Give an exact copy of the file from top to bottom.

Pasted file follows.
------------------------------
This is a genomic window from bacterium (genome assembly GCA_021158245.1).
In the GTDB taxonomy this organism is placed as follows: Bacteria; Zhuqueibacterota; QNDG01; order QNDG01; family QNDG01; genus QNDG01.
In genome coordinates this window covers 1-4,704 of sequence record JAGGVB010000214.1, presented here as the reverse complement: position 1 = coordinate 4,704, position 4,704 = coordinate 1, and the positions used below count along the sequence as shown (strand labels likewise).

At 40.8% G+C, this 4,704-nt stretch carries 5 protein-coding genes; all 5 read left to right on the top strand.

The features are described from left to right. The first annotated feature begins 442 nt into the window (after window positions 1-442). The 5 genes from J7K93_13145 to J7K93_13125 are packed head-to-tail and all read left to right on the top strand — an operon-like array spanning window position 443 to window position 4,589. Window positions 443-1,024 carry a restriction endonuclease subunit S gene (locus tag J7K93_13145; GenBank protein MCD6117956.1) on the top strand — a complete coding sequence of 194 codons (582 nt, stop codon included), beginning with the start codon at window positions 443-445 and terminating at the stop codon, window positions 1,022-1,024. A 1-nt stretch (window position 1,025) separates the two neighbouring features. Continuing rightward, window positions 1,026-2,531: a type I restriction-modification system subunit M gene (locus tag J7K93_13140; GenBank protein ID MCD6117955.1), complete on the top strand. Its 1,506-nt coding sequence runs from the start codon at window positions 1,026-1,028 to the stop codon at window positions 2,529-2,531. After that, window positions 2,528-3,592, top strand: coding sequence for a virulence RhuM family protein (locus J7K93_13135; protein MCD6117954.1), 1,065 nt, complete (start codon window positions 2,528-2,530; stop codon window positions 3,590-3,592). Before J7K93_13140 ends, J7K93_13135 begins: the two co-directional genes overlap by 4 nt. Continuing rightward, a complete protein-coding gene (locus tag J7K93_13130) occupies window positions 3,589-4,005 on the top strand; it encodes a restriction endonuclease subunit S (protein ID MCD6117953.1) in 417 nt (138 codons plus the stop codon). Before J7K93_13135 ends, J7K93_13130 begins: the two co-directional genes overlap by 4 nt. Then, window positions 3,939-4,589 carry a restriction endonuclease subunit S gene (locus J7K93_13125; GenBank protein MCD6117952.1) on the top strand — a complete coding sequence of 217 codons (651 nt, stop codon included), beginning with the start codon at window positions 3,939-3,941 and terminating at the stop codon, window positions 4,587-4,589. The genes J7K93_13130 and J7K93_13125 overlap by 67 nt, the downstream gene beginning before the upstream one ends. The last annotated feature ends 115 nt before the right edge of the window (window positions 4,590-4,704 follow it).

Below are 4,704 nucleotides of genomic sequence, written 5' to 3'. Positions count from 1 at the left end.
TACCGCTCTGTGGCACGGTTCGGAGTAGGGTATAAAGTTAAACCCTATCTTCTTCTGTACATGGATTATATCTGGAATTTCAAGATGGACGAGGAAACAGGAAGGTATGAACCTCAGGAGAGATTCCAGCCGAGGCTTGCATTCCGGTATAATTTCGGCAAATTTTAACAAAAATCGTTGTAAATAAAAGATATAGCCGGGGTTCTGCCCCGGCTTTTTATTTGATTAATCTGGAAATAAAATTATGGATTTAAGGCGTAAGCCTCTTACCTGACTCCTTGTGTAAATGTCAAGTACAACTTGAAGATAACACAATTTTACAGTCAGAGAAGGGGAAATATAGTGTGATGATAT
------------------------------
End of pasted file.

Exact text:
This is a genomic window from bacterium (genome assembly GCA_021158245.1).
In the GTDB taxonomy this organism is placed as follows: Bacteria; Zhuqueibacterota; QNDG01; order QNDG01; family QNDG01; genus QNDG01.
In genome coordinates this window covers 1-4,704 of sequence record JAGGVB010000214.1, presented here as the reverse complement: position 1 = coordinate 4,704, position 4,704 = coordinate 1, and the positions used below count along the sequence as shown (strand labels likewise).

At 40.8% G+C, this 4,704-nt stretch carries 5 protein-coding genes; all 5 read left to right on the top strand.

The features are described from left to right. The first annotated feature begins 442 nt into the window (after window positions 1-442). The 5 genes from J7K93_13145 to J7K93_13125 are packed head-to-tail and all read left to right on the top strand — an operon-like array spanning window position 443 to window position 4,589. Window positions 443-1,024 carry a restriction endonuclease subunit S gene (locus tag J7K93_13145; GenBank protein MCD6117956.1) on the top strand — a complete coding sequence of 194 codons (582 nt, stop codon included), beginning with the start codon at window positions 443-445 and terminating at the stop codon, window positions 1,022-1,024. A 1-nt stretch (window position 1,025) separates the two neighbouring features. Continuing rightward, window positions 1,026-2,531: a type I restriction-modification system subunit M gene (locus tag J7K93_13140; GenBank protein ID MCD6117955.1), complete on the top strand. Its 1,506-nt coding sequence runs from the start codon at window positions 1,026-1,028 to the stop codon at window positions 2,529-2,531. After that, window positions 2,528-3,592, top strand: coding sequence for a virulence RhuM family protein (locus J7K93_13135; protein MCD6117954.1), 1,065 nt, complete (start codon window positions 2,528-2,530; stop codon window positions 3,590-3,592). Before J7K93_13140 ends, J7K93_13135 begins: the two co-directional genes overlap by 4 nt. Continuing rightward, a complete protein-coding gene (locus tag J7K93_13130) occupies window positions 3,589-4,005 on the top strand; it encodes a restriction endonuclease subunit S (protein ID MCD6117953.1) in 417 nt (138 codons plus the stop codon). Before J7K93_13135 ends, J7K93_13130 begins: the two co-directional genes overlap by 4 nt. Then, window positions 3,939-4,589 carry a restriction endonuclease subunit S gene (locus J7K93_13125; GenBank protein MCD6117952.1) on the top strand — a complete coding sequence of 217 codons (651 nt, stop codon included), beginning with the start codon at window positions 3,939-3,941 and terminating at the stop codon, window positions 4,587-4,589. The genes J7K93_13130 and J7K93_13125 overlap by 67 nt, the downstream gene beginning before the upstream one ends. The last annotated feature ends 115 nt before the right edge of the window (window positions 4,590-4,704 follow it).

Below are 4,704 nucleotides of genomic sequence, written 5' to 3'. Positions count from 1 at the left end.
TACCGCTCTGTGGCACGGTTCGGAGTAGGGTATAAAGTTAAACCCTATCTTCTTCTGTACATGGATTATATCTGGAATTTCAAGATGGACGAGGAAACAGGAAGGTATGAACCTCAGGAGAGATTCCAGCCGAGGCTTGCATTCCGGTATAATTTCGGCAAATTTTAACAAAAATCGTTGTAAATAAAAGATATAGCCGGGGTTCTGCCCCGGCTTTTTATTTGATTAATCTGGAAATAAAATTATGGATTTAAGGCGTAAGCCTCTTACCTGACTCCTTGTGTAAATGTCAAGTACAACTTGAAGATAACACAATTTTACAGTCAGAGAAGGGGAAATATAGTGTGATGATAT